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On Point

Will the U.N. Become the League of Nations?

by Austin Bay
February 12, 2003

The 1930s were a tough time for Winston Churchill. Exiled to Parliament's backbench, Churchill used elegant pen and eloquent tongue to make the case for British rearmament. He warned the world about Adolf Hitler -- and suffered personal attack from press and peaceniks for his visionary understanding of evil men, their aims and the consequences of appeasing them.

The contrast between Churchill and Prime Minister Neville Chamberlain -- the man who gave Czechoslovakia to Hitler -- couldn't be clearer.

"Peace in our time," Chamberlain promised Britain as he waved a useless Munich agreement in front of news cameras. Oh, he had the rhetoric of peace, the spin. The "feel good" posturing bought a few months of fake bliss.

Chamberlain judged himself by his "good intentions," but his peace march and mantra were lies. Terrible events proved Chamberlain morally, intellectually and spiritually bankrupt. Now, his name's a synonym for sellout to the vicious and genocidal.

Churchill spoke the truth when the truth was treated with disdain by self-described morally superior intellectuals. Churchill was also prepared to act. Defending lands where one can tell the truth ultimately requires blood, sweat, toil and tears. They are the price of real peace.

History never repeats itself -- time moves on, inexorably. Some themes, however, like terrifying musical phrases, reoccur, often in a horrifying crescendo. We call those crescendos the times that try men's souls, and in these moments we learn a great deal about our leaders and ourselves.

The challenge of confronting evil men, the challenge of backing noble words with courageous actions, the challenge of creating peace by blood, sweat, toil and tears instead of appeasing vicious dictators -- these challenges face each generation.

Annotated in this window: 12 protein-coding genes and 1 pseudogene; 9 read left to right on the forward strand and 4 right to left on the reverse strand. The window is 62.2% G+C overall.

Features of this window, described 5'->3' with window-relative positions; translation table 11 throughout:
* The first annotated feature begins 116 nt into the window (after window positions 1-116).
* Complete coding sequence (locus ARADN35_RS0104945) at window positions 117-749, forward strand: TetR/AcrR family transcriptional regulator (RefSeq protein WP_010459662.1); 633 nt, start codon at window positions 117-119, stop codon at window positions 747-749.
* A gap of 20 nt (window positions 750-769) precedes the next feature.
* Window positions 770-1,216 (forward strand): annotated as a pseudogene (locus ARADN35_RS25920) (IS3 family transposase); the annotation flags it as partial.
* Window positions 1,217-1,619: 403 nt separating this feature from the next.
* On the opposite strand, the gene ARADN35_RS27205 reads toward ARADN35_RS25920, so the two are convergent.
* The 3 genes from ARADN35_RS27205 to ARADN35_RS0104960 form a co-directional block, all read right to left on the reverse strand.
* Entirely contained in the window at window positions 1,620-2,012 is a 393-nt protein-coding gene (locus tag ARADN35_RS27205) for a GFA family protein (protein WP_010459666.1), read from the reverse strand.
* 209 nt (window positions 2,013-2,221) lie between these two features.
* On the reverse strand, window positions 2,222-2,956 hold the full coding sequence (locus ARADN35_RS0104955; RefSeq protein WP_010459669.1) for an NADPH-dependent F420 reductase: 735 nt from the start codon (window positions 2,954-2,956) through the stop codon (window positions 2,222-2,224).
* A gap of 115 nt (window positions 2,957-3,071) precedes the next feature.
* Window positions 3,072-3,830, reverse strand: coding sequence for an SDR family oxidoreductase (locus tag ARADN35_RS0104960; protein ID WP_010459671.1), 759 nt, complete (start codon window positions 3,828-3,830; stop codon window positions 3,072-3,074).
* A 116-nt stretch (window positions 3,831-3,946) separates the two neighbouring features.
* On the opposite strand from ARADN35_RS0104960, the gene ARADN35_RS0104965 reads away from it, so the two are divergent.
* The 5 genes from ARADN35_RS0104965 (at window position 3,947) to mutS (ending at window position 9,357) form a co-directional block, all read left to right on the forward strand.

The Chamberlains of today -- they call themselves the "antiwar movement" -- are as deeply in denial of the stakes and consequences of failing to defeat Iraq's Saddam Hussein and Al Qaeda's global terror machine as Neville and the neutralists were in the 1930s when they kowtowed to Hitler.

Our nouveau Nevilles ooze with the same self-absorbed "peace cant," a monolog of conspiracy theories utterly detached from reality. Many so-called peace rallies are so barmy they exist beyond parody. After the gray-beard prof-type delivers an epithet-laden rant asserting President Bush and America are more dangerous than Saddam and bin Laden, several hundred 50-ish women disrobe and spell "No War" with their naked bodies. Peace in our time?

It's dumbfounding that many on the "peace left" claim to promote international, multilateral action, particularly in the United Nations, for they oppose the very policies that would strengthen the UN's ability to promote peace.

In the 1930s, when Fascist Italy smashed Ethiopia and Japan savaged China, the League of Nations complained and did nothing. The League became a laughing stock. Failure to act when challenged by murderous tyrants killed it.

Failure to confront the tyrants of today will kill the United Nations. Finishing Saddam is about enforcing multilateral resolutions. In the wake of Desert Storm, U.N. Security Council resolutions mandated that Saddam give up his weapons of mass destruction (WMD).

The United Nations made a commitment to force Saddam's regime to abide by the rules of a civilized world and eliminate his WMD and delivery systems. But Saddam has made a mockery of disarmament and the resolutions.

Anyone who claims to believe in multilateral action has to support Saddam's removal or conclude that the U.N. resolutions which shaped Desert Storm were a charade. And if they were a charade, then prepare for a world where the power of evil men is magnified.

Secretary of State Colin Powell provided evidence that Iraq helped Al Qaeda murder the a US official in Jordan. So the master of the terror state and Al Qaeda's terrorists do consult and connive. That deadly connection must be severed before we face a nuclear 9-11.

Thus, U.N. words must be supported by forceful deeds.

Who's going to join the United States in finally fulfilling that commitment?

The answer is, those with the spine and courage to defend democracy, to extend liberty to Iraq's oppressed and to create the conditions that promote peace in this imperfect world. It's the swath of this generation inspired by Churchill, not the angry, crank offspring of Neville Chamberlain.

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